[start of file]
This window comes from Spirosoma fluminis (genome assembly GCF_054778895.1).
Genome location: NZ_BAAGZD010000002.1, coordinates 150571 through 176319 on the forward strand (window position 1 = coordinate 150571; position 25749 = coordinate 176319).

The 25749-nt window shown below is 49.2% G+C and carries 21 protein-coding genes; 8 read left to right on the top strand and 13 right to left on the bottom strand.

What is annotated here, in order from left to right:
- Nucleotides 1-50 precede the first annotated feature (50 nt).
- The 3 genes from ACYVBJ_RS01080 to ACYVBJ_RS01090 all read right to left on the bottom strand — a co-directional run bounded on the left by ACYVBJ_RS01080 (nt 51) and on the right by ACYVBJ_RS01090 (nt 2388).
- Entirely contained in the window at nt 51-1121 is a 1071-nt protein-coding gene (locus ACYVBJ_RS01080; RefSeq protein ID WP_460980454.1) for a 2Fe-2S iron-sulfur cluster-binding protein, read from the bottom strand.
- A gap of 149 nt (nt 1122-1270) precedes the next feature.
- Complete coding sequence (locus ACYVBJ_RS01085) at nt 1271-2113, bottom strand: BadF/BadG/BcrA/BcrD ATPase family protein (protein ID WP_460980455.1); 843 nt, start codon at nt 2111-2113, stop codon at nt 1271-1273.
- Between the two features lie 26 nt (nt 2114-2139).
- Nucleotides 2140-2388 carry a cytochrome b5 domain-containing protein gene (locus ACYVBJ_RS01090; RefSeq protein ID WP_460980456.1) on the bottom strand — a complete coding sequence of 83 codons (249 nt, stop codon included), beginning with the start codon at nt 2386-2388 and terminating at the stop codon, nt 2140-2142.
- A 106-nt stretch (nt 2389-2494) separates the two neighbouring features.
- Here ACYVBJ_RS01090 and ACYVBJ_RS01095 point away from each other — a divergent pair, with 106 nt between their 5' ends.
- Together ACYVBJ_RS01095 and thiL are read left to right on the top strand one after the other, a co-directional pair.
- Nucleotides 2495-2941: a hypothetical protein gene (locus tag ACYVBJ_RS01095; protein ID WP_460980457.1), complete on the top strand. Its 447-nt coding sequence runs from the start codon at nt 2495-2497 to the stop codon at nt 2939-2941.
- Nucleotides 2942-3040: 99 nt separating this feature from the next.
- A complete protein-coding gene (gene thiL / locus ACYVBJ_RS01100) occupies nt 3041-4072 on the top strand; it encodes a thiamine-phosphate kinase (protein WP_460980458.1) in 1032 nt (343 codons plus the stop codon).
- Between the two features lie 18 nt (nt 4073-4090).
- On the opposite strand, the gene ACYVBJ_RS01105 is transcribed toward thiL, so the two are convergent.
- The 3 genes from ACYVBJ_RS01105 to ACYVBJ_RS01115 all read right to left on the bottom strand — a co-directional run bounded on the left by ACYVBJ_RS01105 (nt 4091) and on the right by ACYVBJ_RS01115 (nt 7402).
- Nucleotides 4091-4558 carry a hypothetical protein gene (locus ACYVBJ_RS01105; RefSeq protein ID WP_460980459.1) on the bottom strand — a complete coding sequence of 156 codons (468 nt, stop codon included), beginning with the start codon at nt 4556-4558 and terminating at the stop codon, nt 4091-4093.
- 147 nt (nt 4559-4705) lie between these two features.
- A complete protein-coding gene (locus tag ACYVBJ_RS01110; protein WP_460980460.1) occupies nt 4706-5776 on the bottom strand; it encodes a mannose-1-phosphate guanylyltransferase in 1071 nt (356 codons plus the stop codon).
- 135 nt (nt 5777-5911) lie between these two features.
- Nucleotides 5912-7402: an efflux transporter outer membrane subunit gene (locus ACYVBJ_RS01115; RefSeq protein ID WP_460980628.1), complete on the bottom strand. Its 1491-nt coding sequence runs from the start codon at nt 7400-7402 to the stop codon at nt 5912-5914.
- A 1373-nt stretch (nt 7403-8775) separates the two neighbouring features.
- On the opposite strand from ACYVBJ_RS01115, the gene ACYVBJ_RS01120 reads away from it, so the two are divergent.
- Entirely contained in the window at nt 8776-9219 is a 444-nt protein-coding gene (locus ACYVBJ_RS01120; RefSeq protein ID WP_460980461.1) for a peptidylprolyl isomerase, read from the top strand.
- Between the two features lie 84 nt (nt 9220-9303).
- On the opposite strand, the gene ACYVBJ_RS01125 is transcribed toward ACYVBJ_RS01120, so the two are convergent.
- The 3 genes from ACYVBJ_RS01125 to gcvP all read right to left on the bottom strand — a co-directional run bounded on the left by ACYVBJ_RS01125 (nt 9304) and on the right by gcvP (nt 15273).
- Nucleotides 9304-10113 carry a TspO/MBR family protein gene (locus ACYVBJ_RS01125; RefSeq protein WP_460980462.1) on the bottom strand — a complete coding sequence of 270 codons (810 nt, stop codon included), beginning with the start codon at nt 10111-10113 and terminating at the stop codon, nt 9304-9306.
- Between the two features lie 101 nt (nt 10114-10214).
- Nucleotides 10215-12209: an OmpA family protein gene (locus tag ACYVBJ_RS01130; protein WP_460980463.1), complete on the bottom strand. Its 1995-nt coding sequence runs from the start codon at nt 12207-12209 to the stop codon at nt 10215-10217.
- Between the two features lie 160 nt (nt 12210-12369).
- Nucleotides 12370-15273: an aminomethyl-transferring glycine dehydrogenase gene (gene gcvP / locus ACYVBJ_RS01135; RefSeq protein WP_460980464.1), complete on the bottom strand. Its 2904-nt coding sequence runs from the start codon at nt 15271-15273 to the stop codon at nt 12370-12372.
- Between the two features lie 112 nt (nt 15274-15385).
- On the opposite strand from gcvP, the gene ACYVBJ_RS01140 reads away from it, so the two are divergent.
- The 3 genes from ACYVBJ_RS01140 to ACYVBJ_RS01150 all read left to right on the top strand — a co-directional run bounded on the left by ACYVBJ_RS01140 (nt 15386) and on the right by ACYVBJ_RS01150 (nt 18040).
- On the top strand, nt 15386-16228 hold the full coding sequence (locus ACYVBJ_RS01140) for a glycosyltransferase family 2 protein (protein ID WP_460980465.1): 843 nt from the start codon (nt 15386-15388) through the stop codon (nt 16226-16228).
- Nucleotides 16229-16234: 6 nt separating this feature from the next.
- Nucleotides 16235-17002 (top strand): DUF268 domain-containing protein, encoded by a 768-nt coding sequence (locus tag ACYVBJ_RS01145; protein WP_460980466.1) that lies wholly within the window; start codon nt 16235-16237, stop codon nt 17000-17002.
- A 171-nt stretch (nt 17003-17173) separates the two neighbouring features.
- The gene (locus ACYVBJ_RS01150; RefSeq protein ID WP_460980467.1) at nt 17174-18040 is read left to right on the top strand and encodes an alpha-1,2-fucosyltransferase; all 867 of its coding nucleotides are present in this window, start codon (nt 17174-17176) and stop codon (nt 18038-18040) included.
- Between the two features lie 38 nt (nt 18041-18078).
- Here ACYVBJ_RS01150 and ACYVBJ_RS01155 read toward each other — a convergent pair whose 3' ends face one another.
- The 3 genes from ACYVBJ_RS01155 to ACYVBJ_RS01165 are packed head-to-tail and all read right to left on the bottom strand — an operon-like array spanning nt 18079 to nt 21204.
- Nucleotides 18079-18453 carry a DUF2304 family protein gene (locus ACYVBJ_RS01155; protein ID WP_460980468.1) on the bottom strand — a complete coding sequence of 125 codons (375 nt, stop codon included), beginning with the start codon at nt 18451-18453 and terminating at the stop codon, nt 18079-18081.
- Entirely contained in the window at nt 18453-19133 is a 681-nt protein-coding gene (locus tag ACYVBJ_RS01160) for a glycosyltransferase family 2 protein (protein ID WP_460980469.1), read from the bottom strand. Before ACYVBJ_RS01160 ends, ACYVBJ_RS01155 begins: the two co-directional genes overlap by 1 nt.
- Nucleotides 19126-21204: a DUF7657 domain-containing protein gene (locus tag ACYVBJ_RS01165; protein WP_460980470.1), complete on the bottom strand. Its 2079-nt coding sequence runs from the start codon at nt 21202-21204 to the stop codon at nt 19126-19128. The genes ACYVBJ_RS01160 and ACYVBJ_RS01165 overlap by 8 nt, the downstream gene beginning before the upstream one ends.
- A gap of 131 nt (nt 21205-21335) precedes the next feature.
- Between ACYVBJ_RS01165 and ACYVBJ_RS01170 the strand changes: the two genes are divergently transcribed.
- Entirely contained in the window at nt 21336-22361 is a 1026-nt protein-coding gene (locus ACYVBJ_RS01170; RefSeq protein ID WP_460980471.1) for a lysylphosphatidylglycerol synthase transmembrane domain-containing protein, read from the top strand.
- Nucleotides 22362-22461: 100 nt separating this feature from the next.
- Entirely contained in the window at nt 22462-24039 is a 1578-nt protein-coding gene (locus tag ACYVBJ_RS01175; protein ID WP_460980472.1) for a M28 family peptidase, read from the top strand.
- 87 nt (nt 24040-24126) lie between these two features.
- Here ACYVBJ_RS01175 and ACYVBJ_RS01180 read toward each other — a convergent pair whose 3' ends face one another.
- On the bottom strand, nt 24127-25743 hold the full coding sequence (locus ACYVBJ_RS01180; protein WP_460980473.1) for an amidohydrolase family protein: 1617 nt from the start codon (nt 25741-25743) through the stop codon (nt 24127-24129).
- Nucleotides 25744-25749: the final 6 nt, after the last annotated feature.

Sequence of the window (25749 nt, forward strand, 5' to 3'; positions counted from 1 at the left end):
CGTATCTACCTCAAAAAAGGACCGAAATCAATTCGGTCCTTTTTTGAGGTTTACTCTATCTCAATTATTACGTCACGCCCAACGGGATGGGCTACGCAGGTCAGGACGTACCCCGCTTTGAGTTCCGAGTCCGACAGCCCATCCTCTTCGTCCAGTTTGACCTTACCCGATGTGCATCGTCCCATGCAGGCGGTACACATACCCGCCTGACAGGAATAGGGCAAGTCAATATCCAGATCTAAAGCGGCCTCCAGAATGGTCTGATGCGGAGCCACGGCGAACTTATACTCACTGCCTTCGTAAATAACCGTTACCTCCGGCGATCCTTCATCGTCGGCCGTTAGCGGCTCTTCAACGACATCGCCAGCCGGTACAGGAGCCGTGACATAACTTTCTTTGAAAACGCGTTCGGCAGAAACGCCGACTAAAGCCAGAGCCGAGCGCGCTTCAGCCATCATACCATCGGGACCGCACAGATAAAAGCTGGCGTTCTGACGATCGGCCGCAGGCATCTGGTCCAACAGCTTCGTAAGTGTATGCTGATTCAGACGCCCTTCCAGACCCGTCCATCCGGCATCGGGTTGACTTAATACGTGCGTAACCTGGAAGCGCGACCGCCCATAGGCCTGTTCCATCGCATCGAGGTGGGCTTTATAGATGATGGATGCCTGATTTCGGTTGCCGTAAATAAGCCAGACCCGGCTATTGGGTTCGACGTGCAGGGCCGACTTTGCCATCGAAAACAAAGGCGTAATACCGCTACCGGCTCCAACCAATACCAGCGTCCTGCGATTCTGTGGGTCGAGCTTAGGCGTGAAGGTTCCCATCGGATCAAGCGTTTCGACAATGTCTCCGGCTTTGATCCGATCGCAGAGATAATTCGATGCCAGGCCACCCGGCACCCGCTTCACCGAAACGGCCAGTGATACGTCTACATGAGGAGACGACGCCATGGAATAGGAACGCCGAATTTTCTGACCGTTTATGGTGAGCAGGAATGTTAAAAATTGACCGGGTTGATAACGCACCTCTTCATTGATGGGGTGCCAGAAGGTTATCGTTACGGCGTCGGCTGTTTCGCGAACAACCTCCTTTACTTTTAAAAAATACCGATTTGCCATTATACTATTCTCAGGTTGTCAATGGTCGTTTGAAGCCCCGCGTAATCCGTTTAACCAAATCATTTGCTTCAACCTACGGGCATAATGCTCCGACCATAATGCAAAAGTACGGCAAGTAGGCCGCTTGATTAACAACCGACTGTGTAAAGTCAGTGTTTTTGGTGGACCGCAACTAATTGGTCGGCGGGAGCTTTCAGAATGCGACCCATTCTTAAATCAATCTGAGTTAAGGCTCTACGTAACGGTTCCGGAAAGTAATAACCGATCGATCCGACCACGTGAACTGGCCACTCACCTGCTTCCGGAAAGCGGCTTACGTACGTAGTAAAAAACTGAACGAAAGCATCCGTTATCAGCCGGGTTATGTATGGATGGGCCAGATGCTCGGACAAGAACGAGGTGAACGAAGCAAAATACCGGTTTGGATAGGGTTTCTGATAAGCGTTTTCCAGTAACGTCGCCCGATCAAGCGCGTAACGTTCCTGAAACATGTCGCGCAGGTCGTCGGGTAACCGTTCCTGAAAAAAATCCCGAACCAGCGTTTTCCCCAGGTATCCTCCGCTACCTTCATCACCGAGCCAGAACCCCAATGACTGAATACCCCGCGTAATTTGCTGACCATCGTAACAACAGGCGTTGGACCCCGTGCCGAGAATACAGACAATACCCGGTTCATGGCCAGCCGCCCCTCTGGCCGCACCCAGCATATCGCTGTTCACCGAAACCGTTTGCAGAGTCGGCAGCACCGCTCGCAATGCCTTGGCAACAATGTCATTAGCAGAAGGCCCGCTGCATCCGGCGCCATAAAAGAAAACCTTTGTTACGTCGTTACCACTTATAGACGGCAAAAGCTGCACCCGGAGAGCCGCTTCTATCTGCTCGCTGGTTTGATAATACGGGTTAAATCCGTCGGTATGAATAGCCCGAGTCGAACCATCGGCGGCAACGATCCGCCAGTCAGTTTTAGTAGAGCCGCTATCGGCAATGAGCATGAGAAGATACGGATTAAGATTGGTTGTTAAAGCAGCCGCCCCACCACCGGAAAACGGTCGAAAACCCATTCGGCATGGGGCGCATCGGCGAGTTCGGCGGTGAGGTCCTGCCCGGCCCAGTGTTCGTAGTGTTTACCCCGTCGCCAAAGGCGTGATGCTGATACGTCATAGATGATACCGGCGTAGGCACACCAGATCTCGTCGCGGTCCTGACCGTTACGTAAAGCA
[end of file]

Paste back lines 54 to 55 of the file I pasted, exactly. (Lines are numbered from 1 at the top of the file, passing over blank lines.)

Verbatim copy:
- Nucleotides 22362-22461: 100 nt separating this feature from the next.
- Entirely contained in the window at nt 22462-24039 is a 1578-nt protein-coding gene (locus tag ACYVBJ_RS01175; protein ID WP_460980472.1) for a M28 family peptidase, read from the top strand.